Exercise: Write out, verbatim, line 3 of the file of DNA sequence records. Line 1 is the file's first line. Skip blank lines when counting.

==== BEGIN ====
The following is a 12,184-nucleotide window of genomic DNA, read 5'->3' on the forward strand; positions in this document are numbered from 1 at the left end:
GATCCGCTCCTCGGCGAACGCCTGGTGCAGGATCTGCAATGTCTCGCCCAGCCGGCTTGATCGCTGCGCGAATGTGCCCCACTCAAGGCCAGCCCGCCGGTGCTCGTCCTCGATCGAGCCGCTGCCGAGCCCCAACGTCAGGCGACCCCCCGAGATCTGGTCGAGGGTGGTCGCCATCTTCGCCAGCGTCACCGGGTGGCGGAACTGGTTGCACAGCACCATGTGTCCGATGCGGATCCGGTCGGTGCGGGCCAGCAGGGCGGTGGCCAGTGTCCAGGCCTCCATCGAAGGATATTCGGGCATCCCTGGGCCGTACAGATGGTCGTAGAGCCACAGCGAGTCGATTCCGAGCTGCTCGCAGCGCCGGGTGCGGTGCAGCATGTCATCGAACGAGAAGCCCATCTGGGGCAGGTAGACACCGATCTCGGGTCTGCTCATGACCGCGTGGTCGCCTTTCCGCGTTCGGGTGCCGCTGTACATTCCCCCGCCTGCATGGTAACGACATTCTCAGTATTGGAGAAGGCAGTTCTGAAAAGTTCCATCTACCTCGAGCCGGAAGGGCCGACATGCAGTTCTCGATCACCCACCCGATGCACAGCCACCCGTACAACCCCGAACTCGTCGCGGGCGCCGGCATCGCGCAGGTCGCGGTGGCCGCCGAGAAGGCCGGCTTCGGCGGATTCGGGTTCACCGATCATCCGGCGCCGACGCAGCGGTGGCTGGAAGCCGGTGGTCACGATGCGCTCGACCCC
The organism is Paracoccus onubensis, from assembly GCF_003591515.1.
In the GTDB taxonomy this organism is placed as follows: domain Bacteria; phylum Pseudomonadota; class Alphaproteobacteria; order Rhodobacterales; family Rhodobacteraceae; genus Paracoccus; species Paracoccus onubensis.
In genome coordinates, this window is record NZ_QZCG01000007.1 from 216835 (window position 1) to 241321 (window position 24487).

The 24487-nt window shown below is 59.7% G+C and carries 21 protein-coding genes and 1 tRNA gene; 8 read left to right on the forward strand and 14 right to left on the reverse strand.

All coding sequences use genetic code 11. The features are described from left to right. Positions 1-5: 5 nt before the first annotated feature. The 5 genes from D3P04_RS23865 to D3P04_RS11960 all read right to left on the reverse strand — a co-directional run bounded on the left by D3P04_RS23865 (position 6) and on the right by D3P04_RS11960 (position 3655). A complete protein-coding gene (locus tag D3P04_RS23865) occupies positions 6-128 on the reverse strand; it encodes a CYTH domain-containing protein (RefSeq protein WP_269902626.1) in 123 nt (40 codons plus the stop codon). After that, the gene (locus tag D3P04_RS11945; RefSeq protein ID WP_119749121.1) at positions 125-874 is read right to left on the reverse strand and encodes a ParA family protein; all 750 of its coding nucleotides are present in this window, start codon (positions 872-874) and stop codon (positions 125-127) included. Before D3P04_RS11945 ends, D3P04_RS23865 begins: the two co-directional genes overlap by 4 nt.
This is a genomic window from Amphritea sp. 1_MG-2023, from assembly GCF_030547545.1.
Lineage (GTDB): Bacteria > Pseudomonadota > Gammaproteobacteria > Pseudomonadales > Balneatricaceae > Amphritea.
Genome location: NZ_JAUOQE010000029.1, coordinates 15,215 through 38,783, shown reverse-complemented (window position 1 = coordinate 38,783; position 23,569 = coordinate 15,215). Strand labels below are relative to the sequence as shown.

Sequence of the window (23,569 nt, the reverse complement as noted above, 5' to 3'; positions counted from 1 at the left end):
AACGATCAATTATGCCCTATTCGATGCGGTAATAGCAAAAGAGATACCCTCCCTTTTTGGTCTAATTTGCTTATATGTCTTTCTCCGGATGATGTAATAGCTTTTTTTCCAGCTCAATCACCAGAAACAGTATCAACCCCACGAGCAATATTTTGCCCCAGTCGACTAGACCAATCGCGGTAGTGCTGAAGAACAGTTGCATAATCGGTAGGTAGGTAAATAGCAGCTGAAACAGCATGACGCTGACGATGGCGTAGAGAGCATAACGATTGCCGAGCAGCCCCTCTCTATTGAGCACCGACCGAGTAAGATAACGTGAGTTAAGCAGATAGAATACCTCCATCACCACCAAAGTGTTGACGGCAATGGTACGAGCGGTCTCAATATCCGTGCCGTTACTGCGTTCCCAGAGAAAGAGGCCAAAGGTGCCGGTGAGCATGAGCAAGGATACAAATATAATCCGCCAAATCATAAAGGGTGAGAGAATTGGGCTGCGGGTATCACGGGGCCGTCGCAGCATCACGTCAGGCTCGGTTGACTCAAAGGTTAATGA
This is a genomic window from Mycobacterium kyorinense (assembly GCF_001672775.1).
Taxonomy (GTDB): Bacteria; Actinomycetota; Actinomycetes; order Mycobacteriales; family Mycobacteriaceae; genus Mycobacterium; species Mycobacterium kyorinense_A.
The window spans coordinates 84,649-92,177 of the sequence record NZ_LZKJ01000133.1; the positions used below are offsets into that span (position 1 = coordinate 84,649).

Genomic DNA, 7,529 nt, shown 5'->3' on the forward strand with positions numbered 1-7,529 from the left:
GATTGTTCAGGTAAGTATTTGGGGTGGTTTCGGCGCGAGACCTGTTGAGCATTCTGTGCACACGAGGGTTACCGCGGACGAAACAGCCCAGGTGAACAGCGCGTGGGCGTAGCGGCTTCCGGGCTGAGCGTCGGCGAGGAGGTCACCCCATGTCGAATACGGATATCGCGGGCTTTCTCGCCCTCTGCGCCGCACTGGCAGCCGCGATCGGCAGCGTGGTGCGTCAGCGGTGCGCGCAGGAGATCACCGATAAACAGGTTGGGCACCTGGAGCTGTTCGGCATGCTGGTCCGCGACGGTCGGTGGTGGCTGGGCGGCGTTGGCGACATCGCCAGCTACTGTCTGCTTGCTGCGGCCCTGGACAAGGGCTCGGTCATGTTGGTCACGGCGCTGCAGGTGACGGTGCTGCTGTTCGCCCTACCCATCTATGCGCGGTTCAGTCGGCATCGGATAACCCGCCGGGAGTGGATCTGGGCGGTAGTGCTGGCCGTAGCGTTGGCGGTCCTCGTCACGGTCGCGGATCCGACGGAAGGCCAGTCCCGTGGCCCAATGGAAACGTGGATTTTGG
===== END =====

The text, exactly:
The organism is Paracoccus onubensis, from assembly GCF_003591515.1.